Monday, 26 March, 2007


Vikram Sarabhai was instrumental in bringing television to India and launching what even today, nearly four decades later, is a bench-mark pilot project in TV’s use as a means for rapid and personalized development communication and education. Krishi Darshan and the Pij experiment should have set the tone for edutaining and empowering television for India. It didn’t. The lessons were there but were not learnt. The tedious, dull, well meaning but non-endearing programming that Doordarshan churned out (and to a large extent continues to churn out) dealt a death blow to the concept of television as an unparalleled channel for change. The boom in satellite television stations made those ideas even more distant. Today, while there are news channels that bring some accountability to public life by their sting operations, there is still no people’s channel which focuses on key issues of empowerment and on giving voice to the voiceless as an essential ingredient for a vibrant democracy.

In the past, Darpana Communications and the Darpana Academy for Performing Arts have been involved in the following projects:

The TARA Experiment 2000 – 2002

In early 2000 a group of individuals and institutions, lead by the ex CEO of STAR, Ratikant Basu, floated a bouquet of four language channels to become entertaining activist channels.

Dr. Mallika Sarabhai, with over two decades of experience in performance, TV and development, became the CEO of the Gujarati channel. Dr Sarabhai came in as the CEO after the business plan was in place. This was a two year zero revenue plan when the channel, riding the dot com swell, would have an IPO. The dot com bust, unfortunately, coincided with the planned IPO and the channel closed.

However the actual inroads made by the Gujarati channel were noteworthy.

· In 18 months of programming the channel brought the opinions of 1.8 lakh people to the public. None of them had ever been publicly asked for an opinion on issues that concerned and impacted them.

· In the Ahmedabad city municipal poll, TARA offered an equal platform to the contenders of each seat, from every party in a programme called Kaun Ketla Panima. Typically, good orators from each party are sent to address public meetings and it is their speaking ability that brings in the votes. Here, for the first time, voters assessed actual candidates from each party, juxtaposed with each other, for their worth and commitment. For perhaps the first time their votes were based on informed choice.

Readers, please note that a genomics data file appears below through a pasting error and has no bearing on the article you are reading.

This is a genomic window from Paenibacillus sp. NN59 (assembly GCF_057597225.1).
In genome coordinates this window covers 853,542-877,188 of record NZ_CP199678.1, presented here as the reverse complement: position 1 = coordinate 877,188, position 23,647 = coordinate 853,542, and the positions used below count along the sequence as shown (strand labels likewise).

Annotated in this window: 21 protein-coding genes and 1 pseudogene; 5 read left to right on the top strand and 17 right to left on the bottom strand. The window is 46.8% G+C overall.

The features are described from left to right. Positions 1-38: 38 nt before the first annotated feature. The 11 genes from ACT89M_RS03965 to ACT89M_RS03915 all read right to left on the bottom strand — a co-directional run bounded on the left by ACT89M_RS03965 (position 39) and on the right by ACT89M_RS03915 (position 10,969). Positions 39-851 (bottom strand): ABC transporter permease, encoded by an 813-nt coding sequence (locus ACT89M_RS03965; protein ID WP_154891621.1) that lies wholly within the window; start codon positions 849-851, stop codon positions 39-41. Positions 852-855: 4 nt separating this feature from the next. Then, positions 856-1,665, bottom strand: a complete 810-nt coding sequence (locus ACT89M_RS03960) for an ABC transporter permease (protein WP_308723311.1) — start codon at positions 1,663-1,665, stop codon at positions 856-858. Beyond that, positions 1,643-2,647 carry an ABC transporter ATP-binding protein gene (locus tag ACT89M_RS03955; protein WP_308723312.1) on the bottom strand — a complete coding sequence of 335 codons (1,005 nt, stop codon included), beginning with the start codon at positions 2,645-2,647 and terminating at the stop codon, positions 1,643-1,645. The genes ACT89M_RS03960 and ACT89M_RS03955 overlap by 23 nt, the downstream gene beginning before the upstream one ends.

· Satyam Eva Jayate was the forerunner of programmes like We The People. Elected politicians were put on the mat by the anchor and a studio audience of people from his/her constituency. In addition another 15 people from the constituency sent in filmed questions which were also answered.

· After just three months on air, an IMRB survey on peoples’ perceptions of Gujarati channels showed TARA to be the most believable and bold.

· The channel’s investigative stories on environmental issues and on the management of public institutions like hospitals were powerful enough to bring about change in their functioning..

· An investigative story on prohibition and the nexus between bootleggers, politicians and the police, led to a major upheaval in the prohibition policy in Gujarat. Another story led to the break up of an employment agency which operated a prostitution business.

· Lakhs of people whose opinions had never been sought on issues of governance, who felt that no-one was interested in their opinions, were empowered to start thinking of governance and taking ownership of decisions that affected their lives. They started forming self help groups, the progress of which was also charted on the channel.

· Every conceivable genre of television was used – fiction, soaps, music videos, chat shows, quizzes, interviews and game shows, always with development and empowerment as the focus but always entertaining enough to hold a viewer.

Even today, nearly 3 years after it shut down, there is a constant demand for it, or a similar channel to be restarted. Many people feel that had the channel been on during the communal carnage, sense would have prevailed quicker.

AAPNI BAPOR 2003-2005

· Going forward from the learning of the channel and the programming, Darpana Communications, a department in Dr. Sarabhai’s Darpana Academy, took on a project to produce an hour of programming, five days a week, on DD 11 (Gujarati) focused on empowering women.

· The programmes ( list attached) included women and girls of all ages, used all genres of TV, and talked of issues encompassing all aspects of a woman’s life – health, laws, rights, sexuality, adolescence, violence, information, education, interpersonal issues, careers, banking, savings, local governance, environment and more.

· Today these widely viewed programmes are being used by NGOs and government departments to train and motivate, educate and inspire. The department has by now produced over 800 hours of women’s programming.


In the aftermath of the Gujarat carnage, Darpana produced and broadcast on DD 11, 300 hours of programming dealing with issues of communal harmony. Once again the genres used were varied and the subjects tackled many. The highlight was a new understanding of India’s multiplicity of culture.

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